Was there something *before* that? I don't know. Nobody knows at this point. We simply do not have the evidence to say what, if anything was around then. We have speculation, but not knowledge.
Our universe BEGAN with a hot big bang 13.7 billion years ago and has expanded and cooled ever since.

http://www.scientificamerican.com/article.cfm...

The most popular theory of our universe's ORIGIN centers on a cosmic cataclysm unmatched in all of history—the big bang.

http://science.nationalgeographic.com/science...

The universe is believed to have ORIGINATED about 15 billion years ago as a dense, hot globule of gas expanding rapidly outward.

http://www.factmonster.com/ipka/A0771149.html

Sounds like a "beginning" to me although you're right, the theory says nothing about a "cause".

“I Am No One Else”

Since: Apr 12

Seattle

#66013 Dec 16, 2012
postscriptt wrote:
<quoted text>
How pray tell, would one produce a "three dimensional image" of something that is not physical? LOL!
Wow, you Googled the definition but read nothing about it. Just ... wow.
postscriptt

Albuquerque, NM

#66014 Dec 16, 2012
KittenKoder wrote:
<quoted text>
Wow, you Googled the definition but read nothing about it. Just ... wow.
Do you have a theory that challenges all the statements I googled?

“I Am No One Else”

Since: Apr 12

Seattle

#66015 Dec 16, 2012
postscriptt wrote:
<quoted text>
Do you have a theory that challenges all the statements I googled?
ROFLMAO Thank you, I needed a good laugh today.

Since: Feb 08

Tampa, FL

#66016 Dec 16, 2012
postscriptt wrote:
<quoted text>
Our universe BEGAN with a hot big bang 13.7 billion years ago and has expanded and cooled ever since.
http://www.scientificamerican.com/article.cfm...
The most popular theory of our universe's ORIGIN centers on a cosmic cataclysm unmatched in all of history—the big bang.
http://science.nationalgeographic.com/science...
The universe is believed to have ORIGINATED about 15 billion years ago as a dense, hot globule of gas expanding rapidly outward.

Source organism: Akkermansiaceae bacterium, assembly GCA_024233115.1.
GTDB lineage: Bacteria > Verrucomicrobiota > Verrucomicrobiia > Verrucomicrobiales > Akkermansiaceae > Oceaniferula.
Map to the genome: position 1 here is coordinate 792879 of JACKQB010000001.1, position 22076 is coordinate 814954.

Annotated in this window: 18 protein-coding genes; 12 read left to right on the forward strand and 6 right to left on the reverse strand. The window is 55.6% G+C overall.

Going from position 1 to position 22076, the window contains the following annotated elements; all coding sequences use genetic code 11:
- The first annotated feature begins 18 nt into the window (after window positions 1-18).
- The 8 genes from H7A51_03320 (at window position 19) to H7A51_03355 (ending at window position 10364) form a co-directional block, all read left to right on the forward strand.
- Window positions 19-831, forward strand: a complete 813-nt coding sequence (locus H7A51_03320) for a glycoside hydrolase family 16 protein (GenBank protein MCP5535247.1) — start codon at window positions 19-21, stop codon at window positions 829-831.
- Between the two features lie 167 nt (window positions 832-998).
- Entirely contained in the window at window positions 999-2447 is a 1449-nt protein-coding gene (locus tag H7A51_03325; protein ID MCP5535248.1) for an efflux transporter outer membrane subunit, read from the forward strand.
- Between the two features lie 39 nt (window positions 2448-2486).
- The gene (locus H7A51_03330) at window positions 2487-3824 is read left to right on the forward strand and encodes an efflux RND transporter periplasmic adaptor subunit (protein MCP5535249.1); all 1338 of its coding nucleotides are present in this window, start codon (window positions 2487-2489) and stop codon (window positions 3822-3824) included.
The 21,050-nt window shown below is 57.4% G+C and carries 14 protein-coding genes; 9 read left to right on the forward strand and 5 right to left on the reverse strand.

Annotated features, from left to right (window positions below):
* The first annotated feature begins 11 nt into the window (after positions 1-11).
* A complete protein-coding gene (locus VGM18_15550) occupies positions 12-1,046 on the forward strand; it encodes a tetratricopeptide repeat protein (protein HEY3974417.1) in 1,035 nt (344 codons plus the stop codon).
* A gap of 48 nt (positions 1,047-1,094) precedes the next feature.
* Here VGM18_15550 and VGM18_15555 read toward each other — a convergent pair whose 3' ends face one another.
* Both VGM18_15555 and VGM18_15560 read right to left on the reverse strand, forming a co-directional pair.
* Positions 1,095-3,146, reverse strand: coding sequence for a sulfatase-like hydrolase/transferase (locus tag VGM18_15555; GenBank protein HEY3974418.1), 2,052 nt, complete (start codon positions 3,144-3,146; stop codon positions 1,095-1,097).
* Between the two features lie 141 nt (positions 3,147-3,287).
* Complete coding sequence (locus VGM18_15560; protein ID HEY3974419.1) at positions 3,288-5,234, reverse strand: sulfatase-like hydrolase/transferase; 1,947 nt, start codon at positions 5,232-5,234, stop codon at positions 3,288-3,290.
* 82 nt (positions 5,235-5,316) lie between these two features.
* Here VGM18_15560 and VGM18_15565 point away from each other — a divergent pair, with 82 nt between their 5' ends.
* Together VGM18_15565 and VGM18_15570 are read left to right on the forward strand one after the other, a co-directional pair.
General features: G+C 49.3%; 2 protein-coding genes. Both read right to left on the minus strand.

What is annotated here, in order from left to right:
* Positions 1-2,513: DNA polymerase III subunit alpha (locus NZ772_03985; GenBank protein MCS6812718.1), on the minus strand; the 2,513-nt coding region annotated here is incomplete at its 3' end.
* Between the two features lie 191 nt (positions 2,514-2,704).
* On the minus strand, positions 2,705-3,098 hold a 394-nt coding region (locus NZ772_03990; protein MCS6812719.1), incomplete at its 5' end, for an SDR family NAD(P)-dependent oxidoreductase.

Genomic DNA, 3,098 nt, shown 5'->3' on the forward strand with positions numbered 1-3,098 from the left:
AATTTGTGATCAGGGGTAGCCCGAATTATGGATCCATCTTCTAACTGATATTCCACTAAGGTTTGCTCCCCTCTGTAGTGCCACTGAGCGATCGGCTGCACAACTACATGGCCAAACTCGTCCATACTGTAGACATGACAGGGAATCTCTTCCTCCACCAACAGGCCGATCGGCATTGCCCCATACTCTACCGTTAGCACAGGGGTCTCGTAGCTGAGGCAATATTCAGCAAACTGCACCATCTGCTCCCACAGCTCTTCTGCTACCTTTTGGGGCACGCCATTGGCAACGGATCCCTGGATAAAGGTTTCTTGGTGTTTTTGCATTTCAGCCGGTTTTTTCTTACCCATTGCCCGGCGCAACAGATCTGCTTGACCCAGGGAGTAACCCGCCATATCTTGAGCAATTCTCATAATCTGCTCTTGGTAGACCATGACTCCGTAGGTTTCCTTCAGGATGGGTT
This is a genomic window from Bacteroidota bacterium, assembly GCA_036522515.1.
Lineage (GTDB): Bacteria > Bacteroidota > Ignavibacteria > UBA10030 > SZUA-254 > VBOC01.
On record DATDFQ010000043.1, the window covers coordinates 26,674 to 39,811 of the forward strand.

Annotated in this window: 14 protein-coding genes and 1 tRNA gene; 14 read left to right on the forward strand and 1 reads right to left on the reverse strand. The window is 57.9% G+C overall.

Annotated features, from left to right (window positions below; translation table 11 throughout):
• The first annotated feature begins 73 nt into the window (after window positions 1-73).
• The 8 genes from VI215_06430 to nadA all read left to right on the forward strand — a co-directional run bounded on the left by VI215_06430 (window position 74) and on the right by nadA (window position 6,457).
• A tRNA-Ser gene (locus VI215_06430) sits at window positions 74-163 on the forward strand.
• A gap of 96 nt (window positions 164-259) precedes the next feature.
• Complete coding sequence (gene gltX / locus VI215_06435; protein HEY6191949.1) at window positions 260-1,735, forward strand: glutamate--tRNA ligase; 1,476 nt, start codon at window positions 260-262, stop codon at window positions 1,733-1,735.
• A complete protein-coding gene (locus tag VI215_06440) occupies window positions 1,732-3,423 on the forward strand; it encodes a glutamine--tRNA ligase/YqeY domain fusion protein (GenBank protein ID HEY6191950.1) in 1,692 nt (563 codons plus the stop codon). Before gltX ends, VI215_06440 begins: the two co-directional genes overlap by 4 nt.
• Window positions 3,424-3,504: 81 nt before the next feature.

http://www.factmonster.com/ipka/A0771149.html
Sounds like a "beginning" to me although you're right, the theory says nothing about a "cause".
You seem to be confusing articles written about science for a lay audience (which tend to oversimplify by necessity) with what science says in its own research literature. And the examples you identified provide a good example of how a popular website can get it wrong. The FactMonster site is wrong when it says that the origin involved a "globule of gas" (it wasn't gas), and when it says "about 15 billion years" (when another page of the same site accurately refers to an age of 13.7 billion years (with a 1% error).

If you want to understand science as it is actually practiced, then read the research literature itself.
postscriptt

Albuquerque, NM

#66017 Dec 16, 2012
Drew Smith wrote:
<quoted text>
You seem to be confusing articles written about science for a lay audience (which tend to oversimplify by necessity) with what science says in its own research literature. And the examples you identified provide a good example of how a popular website can get it wrong. The FactMonster site is wrong when it says that the origin involved a "globule of gas" (it wasn't gas), and when it says "about 15 billion years" (when another page of the same site accurately refers to an age of 13.7 billion years (with a 1% error).
If you want to understand science as it is actually practiced, then read the research literature itself.
Oversimplified or not. Those statements from different website all concur. The big bang theory says the universe had a beginning.
postscriptt

Albuquerque, NM